Why would an Irishman enlist in the Second World War when his country had declared its neutrality?
Raymond Wall, from Loughrea in County Galway, was just 21 when war broke out in 1939. Within days, he had joined the Local Security Force and shortly after he travelled north of the border to enlist.
He would end the war as a leading aircraftman amongst the ground crew of No 90 Squadron RAF at Tuddenham in Suffolk where his tasks included the dangerous job of loading 1,000lb bombs onto aeroplanes.
So what made Wall, who ended up settling in Dublin after the war, leave behind his family and make the trip to England to become a member of RAF Bomber Command?
‘Those were different times then,’ he later told his son. ‘They were dark times. There was an insidious evil rampaging across Europe, and decent men were needed to stop it.’
Over 130,000 Irishmen and women served during the Second World War and 7,500 of them never returned. Many more – estimates put the number at 634,000 – Irish people emigrated to Britain during the war or in the immediate post-war years to work in munitions or in other war-related industries like construction and nursing.
Neil Richardson, author of the much-praised A Coward if I Return, A Hero if I Fall, Stories of Irishmen in World War I, turns his attention here to the bravery of the Irish service heroes whose idealism and knowledge that Nazism was a threat that must be stopped led them to join the Allied forces.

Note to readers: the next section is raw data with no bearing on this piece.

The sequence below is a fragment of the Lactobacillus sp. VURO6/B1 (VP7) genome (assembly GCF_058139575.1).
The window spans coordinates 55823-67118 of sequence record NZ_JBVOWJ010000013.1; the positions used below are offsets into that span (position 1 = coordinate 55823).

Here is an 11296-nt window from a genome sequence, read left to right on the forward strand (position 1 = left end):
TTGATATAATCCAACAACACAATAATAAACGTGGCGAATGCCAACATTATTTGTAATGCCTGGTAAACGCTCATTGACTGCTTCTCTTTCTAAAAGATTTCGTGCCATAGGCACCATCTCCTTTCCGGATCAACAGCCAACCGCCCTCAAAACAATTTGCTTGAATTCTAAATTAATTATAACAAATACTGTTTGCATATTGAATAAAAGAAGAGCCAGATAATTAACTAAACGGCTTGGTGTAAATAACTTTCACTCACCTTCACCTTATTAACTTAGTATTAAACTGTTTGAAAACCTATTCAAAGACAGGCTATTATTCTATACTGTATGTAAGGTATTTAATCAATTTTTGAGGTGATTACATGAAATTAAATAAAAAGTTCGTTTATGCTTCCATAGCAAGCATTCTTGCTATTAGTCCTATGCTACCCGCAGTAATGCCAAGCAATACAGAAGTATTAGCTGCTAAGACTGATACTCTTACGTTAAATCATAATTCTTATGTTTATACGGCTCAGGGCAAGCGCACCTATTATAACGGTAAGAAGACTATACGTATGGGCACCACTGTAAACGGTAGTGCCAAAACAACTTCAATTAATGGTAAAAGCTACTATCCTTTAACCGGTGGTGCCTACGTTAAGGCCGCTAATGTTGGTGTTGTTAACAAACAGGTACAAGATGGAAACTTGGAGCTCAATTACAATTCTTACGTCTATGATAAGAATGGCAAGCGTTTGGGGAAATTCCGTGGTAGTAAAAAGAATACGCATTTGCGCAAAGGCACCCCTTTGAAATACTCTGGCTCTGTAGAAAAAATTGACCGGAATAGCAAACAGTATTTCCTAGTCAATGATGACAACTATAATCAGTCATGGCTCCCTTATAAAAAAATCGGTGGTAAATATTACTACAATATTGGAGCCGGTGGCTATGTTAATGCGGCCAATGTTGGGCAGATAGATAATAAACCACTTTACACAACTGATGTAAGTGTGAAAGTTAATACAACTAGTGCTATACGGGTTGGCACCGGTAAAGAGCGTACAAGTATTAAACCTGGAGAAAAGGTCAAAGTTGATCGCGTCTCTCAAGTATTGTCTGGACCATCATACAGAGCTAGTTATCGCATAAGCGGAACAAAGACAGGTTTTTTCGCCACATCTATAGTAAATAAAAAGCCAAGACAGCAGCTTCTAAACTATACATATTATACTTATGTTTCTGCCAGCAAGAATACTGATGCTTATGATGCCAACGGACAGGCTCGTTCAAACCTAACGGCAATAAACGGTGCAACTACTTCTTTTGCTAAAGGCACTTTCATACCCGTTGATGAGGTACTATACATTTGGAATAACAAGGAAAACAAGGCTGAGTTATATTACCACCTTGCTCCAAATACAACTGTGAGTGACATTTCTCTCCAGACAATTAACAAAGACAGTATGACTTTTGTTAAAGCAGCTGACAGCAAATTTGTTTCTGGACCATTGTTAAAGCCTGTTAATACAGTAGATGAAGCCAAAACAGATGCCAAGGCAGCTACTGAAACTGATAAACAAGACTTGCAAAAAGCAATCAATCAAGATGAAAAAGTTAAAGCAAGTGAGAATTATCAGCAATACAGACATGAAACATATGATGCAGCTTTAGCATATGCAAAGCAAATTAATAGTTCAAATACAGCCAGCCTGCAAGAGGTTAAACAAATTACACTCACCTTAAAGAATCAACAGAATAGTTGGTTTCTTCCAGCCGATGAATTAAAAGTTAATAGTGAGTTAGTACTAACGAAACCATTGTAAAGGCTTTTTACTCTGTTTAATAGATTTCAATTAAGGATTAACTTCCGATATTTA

Illustrated with over 150 photographs and memorabilia, Dark Times, Decent Men gathers dramatic first-hand stories from Irishmen who went to war, including those who fought at Dunkirk, North Africa and on the D-Day beaches, the RAF fighter aces and the sailors who served in U-boat-infested seas.
Richardson discovers Irish Jews who fought to defeat the Nazis and the Final Solution, Irishmen who served alongside Easy Company of the US 101st Airborne Division, immortalised in Stephen Ambrose’s Band of Brothers, and those who joined the United States Marine Corps.
Many of these servicemen endured the horrors of prisoner-of-war camps, some witnessed the Nagasaki atomic bomb and eight Irishmen won the Victoria Cross, Britain and the Commonwealth’s highest award for valour in the face of the enemy.
The last battle against a foreign invader on mainland British soil was fought by the 1st London Irish Rifles against the crew of a downed German Junkers bomber on September 27 1940 in Kent in an event that became known as the Battle of Graveney Marsh.
Through first-hand accounts and personal recollections, Richardson tells these Irishmen’s stories, many for the first time. There are tales of those who did not return, and those who did and for whom it was far from a hero’s welcome.
Paying tribute to these service people, Winston Churchill said: ‘When I think of ...Irish heroes...I can only pray that in years which I shall not see, the shame will be forgotten and the glories will endure.’
And thanks to the efforts of Richardson, the sacrifices of these ‘decent men’ live on...
(O’Brien, paperback, £17.99)